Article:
Food and drink for Christmas; new clothes for Easter.

Note: This proverb posits the cyclicality of life as a duality on the liturgical calendar. Food and drink mark the celebration of Christmas, the beginning of the life of Jesus of Nazareth. This is the food and drink earned from the recent harvest. In contrast to the beginning of life inherent in the Nativity, harvest occurs at the end of life, at the death of plants. Something must die that we may live. In contrast, Easter commemorates the resurrection of Christ. At the same time, new clothes are possble because of the spring shearing of sheep. Spring sheering is a sign of the beginning of life.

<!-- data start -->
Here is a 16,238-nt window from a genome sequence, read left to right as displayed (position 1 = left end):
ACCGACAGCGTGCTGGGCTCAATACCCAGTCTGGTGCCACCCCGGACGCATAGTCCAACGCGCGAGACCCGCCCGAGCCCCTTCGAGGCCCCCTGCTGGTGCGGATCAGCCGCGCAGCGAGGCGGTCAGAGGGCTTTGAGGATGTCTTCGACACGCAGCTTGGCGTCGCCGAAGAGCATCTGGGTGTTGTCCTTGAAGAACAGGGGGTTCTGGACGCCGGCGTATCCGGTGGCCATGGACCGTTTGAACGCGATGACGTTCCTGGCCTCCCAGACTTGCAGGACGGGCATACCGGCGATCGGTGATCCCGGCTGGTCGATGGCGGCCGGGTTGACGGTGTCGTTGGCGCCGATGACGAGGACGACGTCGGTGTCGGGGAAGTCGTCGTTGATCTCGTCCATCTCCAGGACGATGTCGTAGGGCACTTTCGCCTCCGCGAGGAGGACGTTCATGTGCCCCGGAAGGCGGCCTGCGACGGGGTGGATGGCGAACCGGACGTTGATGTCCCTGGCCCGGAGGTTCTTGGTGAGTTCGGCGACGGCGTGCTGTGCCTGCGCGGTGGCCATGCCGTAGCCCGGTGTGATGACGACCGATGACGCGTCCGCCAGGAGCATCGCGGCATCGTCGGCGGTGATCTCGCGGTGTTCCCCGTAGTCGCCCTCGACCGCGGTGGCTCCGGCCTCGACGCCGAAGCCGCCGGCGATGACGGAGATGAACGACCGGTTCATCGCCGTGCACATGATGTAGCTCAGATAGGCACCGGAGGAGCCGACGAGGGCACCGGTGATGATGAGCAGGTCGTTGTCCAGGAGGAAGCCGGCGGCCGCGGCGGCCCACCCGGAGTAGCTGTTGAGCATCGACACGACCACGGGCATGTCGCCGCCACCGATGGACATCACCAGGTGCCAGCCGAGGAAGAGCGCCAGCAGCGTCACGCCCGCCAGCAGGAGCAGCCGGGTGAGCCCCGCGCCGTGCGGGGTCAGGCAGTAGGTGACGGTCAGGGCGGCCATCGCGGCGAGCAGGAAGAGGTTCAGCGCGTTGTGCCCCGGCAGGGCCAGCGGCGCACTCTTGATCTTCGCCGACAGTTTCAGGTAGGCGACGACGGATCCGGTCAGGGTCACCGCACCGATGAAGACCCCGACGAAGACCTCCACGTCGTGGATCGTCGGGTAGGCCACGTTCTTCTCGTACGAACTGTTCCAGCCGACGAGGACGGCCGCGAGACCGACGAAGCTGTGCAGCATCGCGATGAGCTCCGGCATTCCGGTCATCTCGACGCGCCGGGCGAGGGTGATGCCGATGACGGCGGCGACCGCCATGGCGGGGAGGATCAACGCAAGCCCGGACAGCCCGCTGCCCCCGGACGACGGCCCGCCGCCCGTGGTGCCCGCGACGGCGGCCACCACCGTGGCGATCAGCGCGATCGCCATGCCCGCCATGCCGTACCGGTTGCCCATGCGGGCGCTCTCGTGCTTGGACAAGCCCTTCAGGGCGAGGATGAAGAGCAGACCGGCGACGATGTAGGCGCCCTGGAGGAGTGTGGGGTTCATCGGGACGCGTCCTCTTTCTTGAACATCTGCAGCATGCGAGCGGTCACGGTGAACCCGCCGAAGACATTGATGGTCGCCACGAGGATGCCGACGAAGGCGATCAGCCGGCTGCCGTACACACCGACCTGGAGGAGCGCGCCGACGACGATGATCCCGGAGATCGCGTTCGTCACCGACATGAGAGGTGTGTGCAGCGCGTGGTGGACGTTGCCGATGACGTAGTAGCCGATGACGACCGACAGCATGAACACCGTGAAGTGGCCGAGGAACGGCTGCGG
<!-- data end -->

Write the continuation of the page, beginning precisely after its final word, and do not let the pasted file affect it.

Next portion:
On a more practical level, feasting is one of the hallmarks of Christmas while a good suit or a fine dress is a hallmark of Easter. Recall an earlier proverb, “Seacht seachtaine ramhra ó Shamhain go Nollaig.” That tradition is evidenced by the fact that for candy companies the two greatest sales days in the year are Samhain and Christmas. There is a variation of this week’s proverb that says, “Bia is deoch na Nollaig, édach glan na Cásca.” The adjective ‘glan’ usually means ‘clean’ but it also means ‘well-made’ or ‘distinct’. In either case, fine clothes are associated with Easter.

Daltaí na Gaeilge